The second place I'll learn to resist was the second line. this is a tradition that usually occurs at the end of a funeral of someone with some clout in the community. The first line is the family of the deceased. The second line is friends and community. Led by a brass band, people fill the streets with umbrellas, white napkins and fancy footwork. What I learned in those streets and in those moments was that it was okay to feel Joy in the midst of Sorrow. Not only was it okay to feel Joy in the midst of Sorrow, it was active resistance to honor the reality of our mortality—to honor our ancestors—to honor transitions. This is not what they would have us believe. they would want us to be stuck in sadness consuming things that we hoped would make us better outside of ourselves and our community. it would want us to seek all of the external validation possible. Alas we resist. we find meaning in our movements and our noises and in our community. we find resistance in our joy.
The third place where I was taught about resistance was in the water. My dad, a man born and raised in New Orleans, was a swimmer. I was fortunate enough to learn from him many techniques. At my summer camp, we spent hours in the pool each day playing games and soaking up all of the Sun and chlorine. I'm grateful for the opportunities and the memories I have that taught me not to be afraid of the water but that, in fact, we are held in all of it by water. in every significant moment of my life, water has been present. and I have been fortunate enough to have been baptized over and over in pools, in bayous, and rain and lakes. I was taught resistance by the water because I was never alone and felt held. I learned to interact with the water like I interacted with God. Asking questions of it, praising it, arguing with it, learning from it and about it. Resistance looks like knowing where to place one's anger. and where the anger does not belong is in the water. resistance looks like acknowledging all of the human failures that went into what happened on August 29th 2005. The effects of hurricane Katrina was not the water’s fault. The death of thousands in my community was not the fault of the water. I learned not to be angry at the water, but angry at the systems. Because the water was still there—after all was said and done. Still cleansing, still showering, still shifting. The water taught me that I am held in community and deserve to be transformed over and over again.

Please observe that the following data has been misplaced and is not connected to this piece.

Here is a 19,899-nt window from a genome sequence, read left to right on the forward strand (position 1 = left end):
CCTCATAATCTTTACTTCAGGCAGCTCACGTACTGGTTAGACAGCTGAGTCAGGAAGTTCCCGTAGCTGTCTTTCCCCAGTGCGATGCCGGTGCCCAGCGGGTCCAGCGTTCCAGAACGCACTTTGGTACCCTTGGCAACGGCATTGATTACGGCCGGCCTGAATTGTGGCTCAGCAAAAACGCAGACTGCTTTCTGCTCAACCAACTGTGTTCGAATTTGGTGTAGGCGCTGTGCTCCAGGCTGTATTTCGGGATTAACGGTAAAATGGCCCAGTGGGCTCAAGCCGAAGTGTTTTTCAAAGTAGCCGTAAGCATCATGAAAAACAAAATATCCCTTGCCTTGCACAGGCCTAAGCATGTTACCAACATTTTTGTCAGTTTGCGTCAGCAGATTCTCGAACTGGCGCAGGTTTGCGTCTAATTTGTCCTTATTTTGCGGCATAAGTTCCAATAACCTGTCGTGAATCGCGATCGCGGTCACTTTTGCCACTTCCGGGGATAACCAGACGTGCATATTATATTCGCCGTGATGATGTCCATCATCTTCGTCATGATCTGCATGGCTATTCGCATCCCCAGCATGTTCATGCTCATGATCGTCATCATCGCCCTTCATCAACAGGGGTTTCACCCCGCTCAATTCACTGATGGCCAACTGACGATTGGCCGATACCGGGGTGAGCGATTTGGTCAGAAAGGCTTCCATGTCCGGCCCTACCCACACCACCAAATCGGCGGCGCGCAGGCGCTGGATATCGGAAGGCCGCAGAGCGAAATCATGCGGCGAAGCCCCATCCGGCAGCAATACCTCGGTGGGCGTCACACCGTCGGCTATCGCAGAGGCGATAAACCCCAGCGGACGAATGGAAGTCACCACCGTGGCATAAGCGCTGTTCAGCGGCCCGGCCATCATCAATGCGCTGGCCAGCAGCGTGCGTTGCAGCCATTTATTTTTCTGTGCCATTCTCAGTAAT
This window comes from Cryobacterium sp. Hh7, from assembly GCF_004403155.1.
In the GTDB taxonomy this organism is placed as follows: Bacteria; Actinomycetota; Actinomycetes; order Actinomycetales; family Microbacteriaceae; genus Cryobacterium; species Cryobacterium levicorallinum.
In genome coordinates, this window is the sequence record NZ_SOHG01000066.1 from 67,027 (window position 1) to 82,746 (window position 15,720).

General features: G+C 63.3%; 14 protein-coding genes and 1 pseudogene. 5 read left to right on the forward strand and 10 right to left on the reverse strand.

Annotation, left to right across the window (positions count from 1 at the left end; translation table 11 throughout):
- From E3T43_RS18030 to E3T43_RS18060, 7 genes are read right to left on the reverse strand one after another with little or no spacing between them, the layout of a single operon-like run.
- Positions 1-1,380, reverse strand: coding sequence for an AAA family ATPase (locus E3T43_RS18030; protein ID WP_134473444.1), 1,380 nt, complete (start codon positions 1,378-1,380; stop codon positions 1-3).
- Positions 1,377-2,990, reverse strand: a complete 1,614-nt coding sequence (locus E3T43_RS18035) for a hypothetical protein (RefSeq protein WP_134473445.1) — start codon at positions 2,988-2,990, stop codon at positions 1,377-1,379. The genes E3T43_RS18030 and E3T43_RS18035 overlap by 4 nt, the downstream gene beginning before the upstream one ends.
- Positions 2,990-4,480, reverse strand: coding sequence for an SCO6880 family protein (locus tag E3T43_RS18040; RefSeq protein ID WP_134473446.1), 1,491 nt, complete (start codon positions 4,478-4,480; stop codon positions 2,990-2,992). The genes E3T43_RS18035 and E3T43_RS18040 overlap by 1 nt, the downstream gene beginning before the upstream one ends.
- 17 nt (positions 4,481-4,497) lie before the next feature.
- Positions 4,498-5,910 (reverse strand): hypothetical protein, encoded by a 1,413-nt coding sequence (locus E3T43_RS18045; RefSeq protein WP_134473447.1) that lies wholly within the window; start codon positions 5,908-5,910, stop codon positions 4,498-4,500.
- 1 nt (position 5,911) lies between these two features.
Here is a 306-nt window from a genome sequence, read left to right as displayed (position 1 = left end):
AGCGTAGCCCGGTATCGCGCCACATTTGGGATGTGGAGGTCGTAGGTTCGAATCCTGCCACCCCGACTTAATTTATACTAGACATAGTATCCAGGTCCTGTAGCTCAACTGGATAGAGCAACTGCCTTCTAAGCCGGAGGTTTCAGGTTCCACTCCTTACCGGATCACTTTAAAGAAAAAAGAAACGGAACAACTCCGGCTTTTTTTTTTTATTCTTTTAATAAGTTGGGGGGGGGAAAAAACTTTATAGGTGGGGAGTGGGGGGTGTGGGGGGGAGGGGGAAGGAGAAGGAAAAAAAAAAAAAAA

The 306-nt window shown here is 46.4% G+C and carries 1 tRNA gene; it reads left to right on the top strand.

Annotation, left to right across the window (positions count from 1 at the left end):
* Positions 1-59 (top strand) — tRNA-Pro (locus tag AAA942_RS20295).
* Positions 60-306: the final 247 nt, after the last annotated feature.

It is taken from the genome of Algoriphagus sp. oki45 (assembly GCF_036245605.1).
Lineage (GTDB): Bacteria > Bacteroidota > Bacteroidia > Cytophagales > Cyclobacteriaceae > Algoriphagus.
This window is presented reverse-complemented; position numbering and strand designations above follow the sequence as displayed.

Sara Green: It is a blessing to be carried through this struggle with the wisdom of those before us, the wisdom existing in our bodies and the wisdom present in the water. It is critical that we hold these gems close to our hearts. May we trust our bodies, experience joy as resistance and allow ourselves to be held by the water. Ashe and Amen.